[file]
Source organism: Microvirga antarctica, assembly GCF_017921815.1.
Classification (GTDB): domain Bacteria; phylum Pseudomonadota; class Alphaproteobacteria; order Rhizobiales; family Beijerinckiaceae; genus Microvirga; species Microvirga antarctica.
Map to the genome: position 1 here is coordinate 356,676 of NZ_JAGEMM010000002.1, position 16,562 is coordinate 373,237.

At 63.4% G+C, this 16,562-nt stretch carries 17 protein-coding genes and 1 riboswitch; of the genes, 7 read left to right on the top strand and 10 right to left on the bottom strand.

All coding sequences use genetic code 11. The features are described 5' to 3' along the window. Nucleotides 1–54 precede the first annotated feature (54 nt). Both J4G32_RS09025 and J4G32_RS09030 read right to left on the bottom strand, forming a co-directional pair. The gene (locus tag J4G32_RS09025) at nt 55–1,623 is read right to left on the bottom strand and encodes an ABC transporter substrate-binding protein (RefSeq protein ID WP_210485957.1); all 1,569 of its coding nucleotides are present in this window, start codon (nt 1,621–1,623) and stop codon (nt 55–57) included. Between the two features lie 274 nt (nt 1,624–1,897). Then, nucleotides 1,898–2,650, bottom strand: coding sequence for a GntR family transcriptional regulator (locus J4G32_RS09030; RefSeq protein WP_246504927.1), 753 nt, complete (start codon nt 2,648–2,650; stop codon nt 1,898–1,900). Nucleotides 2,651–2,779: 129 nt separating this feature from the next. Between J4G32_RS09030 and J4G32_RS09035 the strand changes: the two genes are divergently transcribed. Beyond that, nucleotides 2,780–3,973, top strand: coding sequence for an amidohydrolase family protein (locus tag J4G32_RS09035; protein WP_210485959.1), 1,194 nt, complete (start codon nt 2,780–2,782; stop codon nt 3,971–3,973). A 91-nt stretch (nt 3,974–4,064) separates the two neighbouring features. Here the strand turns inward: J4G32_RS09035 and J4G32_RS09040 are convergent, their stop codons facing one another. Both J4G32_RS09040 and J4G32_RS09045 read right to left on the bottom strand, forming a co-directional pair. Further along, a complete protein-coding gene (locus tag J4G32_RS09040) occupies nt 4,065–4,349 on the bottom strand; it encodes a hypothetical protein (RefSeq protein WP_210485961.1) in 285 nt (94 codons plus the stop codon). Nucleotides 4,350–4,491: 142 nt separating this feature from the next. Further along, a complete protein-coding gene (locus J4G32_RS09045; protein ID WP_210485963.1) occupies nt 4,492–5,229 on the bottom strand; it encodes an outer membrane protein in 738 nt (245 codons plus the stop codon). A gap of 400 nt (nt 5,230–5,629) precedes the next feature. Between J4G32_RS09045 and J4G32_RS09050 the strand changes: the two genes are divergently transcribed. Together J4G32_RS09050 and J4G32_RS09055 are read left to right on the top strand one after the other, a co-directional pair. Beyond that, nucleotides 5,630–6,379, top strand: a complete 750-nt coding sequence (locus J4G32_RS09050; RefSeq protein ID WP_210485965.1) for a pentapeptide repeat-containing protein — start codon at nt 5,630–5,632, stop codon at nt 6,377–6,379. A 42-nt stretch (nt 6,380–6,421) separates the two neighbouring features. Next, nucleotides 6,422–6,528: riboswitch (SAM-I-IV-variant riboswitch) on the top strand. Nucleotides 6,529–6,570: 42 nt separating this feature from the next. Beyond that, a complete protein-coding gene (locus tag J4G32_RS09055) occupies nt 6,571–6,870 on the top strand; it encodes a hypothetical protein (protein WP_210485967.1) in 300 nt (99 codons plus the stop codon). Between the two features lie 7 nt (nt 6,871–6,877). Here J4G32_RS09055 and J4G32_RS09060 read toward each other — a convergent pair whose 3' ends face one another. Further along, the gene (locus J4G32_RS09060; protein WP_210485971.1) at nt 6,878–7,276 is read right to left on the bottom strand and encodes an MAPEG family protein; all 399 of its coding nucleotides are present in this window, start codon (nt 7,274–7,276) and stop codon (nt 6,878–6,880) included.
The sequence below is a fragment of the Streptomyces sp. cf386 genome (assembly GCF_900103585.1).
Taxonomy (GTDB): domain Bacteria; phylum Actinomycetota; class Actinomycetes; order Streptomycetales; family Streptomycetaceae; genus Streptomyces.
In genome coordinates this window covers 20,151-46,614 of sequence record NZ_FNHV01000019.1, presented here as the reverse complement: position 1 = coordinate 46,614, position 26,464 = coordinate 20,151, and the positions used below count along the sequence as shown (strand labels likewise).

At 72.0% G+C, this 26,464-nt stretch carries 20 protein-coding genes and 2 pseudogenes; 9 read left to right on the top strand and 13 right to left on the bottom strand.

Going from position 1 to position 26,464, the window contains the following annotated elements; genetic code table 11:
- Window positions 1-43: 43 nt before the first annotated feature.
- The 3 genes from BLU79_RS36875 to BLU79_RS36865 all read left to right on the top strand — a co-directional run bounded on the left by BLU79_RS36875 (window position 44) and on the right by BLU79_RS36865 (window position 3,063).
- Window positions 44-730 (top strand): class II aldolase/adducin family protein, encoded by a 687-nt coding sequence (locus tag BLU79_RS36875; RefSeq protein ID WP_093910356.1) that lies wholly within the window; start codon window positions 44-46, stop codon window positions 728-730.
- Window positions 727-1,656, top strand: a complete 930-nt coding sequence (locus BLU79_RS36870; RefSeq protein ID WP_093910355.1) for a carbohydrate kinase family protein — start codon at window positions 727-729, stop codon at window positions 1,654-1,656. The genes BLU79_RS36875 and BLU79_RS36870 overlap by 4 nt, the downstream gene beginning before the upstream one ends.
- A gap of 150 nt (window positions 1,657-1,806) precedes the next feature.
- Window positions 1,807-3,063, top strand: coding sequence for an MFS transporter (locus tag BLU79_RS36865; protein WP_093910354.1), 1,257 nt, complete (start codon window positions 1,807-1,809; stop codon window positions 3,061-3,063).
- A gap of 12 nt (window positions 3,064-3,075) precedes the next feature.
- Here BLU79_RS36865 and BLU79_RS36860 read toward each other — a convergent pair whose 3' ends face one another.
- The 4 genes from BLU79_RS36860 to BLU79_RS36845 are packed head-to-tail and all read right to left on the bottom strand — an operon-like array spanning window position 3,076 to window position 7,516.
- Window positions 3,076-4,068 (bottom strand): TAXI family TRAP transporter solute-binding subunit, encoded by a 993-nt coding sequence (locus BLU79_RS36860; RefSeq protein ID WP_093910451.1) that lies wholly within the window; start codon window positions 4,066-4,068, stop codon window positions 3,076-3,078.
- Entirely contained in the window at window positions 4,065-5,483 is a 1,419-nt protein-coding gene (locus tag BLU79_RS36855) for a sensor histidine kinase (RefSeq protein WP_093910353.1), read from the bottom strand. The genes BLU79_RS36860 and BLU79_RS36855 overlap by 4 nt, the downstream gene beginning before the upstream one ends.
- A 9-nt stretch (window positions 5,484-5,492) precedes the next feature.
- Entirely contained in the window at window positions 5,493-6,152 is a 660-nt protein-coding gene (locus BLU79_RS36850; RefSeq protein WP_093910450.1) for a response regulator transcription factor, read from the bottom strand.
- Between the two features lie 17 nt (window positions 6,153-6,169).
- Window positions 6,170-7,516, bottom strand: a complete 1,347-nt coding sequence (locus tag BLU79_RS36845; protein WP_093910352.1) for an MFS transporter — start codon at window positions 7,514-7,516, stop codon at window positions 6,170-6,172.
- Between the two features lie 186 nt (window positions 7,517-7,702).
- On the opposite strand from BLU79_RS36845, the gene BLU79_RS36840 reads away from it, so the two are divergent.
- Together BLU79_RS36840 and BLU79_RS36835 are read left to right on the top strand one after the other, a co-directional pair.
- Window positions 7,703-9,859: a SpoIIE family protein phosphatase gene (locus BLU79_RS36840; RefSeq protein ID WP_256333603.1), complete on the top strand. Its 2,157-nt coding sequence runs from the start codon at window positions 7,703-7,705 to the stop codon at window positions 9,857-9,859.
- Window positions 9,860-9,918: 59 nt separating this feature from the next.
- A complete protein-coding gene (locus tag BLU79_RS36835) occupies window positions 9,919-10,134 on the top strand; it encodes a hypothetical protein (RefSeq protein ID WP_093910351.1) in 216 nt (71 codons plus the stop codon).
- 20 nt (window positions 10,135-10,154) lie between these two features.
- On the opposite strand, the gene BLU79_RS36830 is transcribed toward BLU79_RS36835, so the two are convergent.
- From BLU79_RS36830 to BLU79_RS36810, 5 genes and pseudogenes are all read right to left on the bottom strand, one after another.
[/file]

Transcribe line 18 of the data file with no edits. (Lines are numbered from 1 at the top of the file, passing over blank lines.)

- Here BLU79_RS36865 and BLU79_RS36860 read toward each other — a convergent pair whose 3' ends face one another.